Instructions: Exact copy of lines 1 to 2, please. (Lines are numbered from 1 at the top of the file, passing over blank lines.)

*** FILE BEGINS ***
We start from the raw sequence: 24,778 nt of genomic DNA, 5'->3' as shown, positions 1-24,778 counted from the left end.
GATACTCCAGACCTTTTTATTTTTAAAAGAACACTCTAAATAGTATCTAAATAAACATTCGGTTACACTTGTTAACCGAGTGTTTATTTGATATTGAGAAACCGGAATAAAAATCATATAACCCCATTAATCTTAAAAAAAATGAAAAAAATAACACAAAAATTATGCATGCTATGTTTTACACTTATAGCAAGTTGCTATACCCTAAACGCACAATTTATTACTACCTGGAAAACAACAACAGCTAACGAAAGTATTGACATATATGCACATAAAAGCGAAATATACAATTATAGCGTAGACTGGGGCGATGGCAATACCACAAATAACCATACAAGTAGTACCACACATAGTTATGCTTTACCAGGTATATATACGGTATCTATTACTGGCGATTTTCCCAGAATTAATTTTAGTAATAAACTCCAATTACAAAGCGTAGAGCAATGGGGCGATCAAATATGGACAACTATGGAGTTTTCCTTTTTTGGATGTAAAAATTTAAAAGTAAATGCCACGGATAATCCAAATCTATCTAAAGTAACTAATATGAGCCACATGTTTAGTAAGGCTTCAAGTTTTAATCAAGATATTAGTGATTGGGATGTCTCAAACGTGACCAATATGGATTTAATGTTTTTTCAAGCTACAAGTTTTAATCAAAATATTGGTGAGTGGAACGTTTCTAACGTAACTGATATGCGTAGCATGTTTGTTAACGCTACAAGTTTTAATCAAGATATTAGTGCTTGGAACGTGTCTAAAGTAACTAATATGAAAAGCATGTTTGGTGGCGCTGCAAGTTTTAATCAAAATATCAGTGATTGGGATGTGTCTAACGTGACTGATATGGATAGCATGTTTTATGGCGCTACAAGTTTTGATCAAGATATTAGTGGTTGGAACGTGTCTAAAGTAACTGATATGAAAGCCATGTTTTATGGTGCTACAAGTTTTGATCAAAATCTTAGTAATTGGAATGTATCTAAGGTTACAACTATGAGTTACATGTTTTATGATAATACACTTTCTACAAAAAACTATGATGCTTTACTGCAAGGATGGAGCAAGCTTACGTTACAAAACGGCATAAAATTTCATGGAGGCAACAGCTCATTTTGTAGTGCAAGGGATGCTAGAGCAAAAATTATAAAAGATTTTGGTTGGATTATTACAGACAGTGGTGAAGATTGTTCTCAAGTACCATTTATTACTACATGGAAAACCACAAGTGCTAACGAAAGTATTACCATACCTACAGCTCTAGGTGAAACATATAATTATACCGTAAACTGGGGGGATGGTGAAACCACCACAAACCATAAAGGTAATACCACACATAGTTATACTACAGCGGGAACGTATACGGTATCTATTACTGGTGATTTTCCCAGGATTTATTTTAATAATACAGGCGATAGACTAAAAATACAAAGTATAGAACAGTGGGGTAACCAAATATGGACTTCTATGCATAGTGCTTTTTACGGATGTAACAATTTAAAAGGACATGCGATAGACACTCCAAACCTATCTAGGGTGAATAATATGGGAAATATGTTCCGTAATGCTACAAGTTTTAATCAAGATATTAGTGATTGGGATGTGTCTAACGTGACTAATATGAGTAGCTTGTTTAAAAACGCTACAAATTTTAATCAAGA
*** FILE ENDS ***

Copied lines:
We start from the raw sequence: 24,778 nt of genomic DNA, 5'->3' as shown, positions 1-24,778 counted from the left end.
GATACTCCAGACCTTTTTATTTTTAAAAGAACACTCTAAATAGTATCTAAATAAACATTCGGTTACACTTGTTAACCGAGTGTTTATTTGATATTGAGAAACCGGAATAAAAATCATATAACCCCATTAATCTTAAAAAAAATGAAAAAAATAACACAAAAATTATGCATGCTATGTTTTACACTTATAGCAAGTTGCTATACCCTAAACGCACAATTTATTACTACCTGGAAAACAACAACAGCTAACGAAAGTATTGACATATATGCACATAAAAGCGAAATATACAATTATAGCGTAGACTGGGGCGATGGCAATACCACAAATAACCATACAAGTAGTACCACACATAGTTATGCTTTACCAGGTATATATACGGTATCTATTACTGGCGATTTTCCCAGAATTAATTTTAGTAATAAACTCCAATTACAAAGCGTAGAGCAATGGGGCGATCAAATATGGACAACTATGGAGTTTTCCTTTTTTGGATGTAAAAATTTAAAAGTAAATGCCACGGATAATCCAAATCTATCTAAAGTAACTAATATGAGCCACATGTTTAGTAAGGCTTCAAGTTTTAATCAAGATATTAGTGATTGGGATGTCTCAAACGTGACCAATATGGATTTAATGTTTTTTCAAGCTACAAGTTTTAATCAAAATATTGGTGAGTGGAACGTTTCTAACGTAACTGATATGCGTAGCATGTTTGTTAACGCTACAAGTTTTAATCAAGATATTAGTGCTTGGAACGTGTCTAAAGTAACTAATATGAAAAGCATGTTTGGTGGCGCTGCAAGTTTTAATCAAAATATCAGTGATTGGGATGTGTCTAACGTGACTGATATGGATAGCATGTTTTATGGCGCTACAAGTTTTGATCAAGATATTAGTGGTTGGAACGTGTCTAAAGTAACTGATATGAAAGCCATGTTTTATGGTGCTACAAGTTTTGATCAAAATCTTAGTAATTGGAATGTATCTAAGGTTACAACTATGAGTTACATGTTTTATGATAATACACTTTCTACAAAAAACTATGATGCTTTACTGCAAGGATGGAGCAAGCTTACGTTACAAAACGGCATAAAATTTCATGGAGGCAACAGCTCATTTTGTAGTGCAAGGGATGCTAGAGCAAAAATTATAAAAGATTTTGGTTGGATTATTACAGACAGTGGTGAAGATTGTTCTCAAGTACCATTTATTACTACATGGAAAACCACAAGTGCTAACGAAAGTATTACCATACCTACAGCTCTAGGTGAAACATATAATTATACCGTAAACTGGGGGGATGGTGAAACCACCACAAACCATAAAGGTAATACCACACATAGTTATACTACAGCGGGAACGTATACGGTATCTATTACTGGTGATTTTCCCAGGATTTATTTTAATAATACAGGCGATAGACTAAAAATACAAAGTATAGAACAGTGGGGTAACCAAATATGGACTTCTATGCATAGTGCTTTTTACGGATGTAACAATTTAAAAGGACATGCGATAGACACTCCAAACCTATCTAGGGTGAATAATATGGGAAATATGTTCCGTAATGCTACAAGTTTTAATCAAGATATTAGTGATTGGGATGTGTCTAACGTGACTAATATGAGTAGCTTGTTTAAAAACGCTACAAATTTTAATCAAGA